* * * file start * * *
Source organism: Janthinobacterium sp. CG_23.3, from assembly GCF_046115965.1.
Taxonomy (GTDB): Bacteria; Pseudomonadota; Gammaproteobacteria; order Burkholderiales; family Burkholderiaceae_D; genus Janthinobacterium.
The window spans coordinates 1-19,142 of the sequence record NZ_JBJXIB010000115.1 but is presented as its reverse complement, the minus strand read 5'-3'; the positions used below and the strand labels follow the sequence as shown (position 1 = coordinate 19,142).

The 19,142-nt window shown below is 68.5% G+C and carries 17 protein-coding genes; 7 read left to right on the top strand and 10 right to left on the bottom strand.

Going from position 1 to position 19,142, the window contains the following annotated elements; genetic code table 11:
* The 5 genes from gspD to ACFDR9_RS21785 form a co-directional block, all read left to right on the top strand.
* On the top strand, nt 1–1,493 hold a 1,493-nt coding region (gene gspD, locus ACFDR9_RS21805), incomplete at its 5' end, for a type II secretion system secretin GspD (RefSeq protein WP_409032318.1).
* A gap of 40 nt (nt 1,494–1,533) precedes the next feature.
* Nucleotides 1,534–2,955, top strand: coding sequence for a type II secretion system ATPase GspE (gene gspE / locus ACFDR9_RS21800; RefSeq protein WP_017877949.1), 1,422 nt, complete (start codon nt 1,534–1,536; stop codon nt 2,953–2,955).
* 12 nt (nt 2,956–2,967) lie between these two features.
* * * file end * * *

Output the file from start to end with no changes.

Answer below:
Source organism: Janthinobacterium sp. CG_23.3, from assembly GCF_046115965.1.
Taxonomy (GTDB): Bacteria; Pseudomonadota; Gammaproteobacteria; order Burkholderiales; family Burkholderiaceae_D; genus Janthinobacterium.
The window spans coordinates 1-19,142 of the sequence record NZ_JBJXIB010000115.1 but is presented as its reverse complement, the minus strand read 5'-3'; the positions used below and the strand labels follow the sequence as shown (position 1 = coordinate 19,142).

The 19,142-nt window shown below is 68.5% G+C and carries 17 protein-coding genes; 7 read left to right on the top strand and 10 right to left on the bottom strand.

Going from position 1 to position 19,142, the window contains the following annotated elements; genetic code table 11:
* The 5 genes from gspD to ACFDR9_RS21785 form a co-directional block, all read left to right on the top strand.
* On the top strand, nt 1–1,493 hold a 1,493-nt coding region (gene gspD, locus ACFDR9_RS21805), incomplete at its 5' end, for a type II secretion system secretin GspD (RefSeq protein WP_409032318.1).
* A gap of 40 nt (nt 1,494–1,533) precedes the next feature.
* Nucleotides 1,534–2,955, top strand: coding sequence for a type II secretion system ATPase GspE (gene gspE / locus ACFDR9_RS21800; RefSeq protein WP_017877949.1), 1,422 nt, complete (start codon nt 1,534–1,536; stop codon nt 2,953–2,955).
* 12 nt (nt 2,956–2,967) lie between these two features.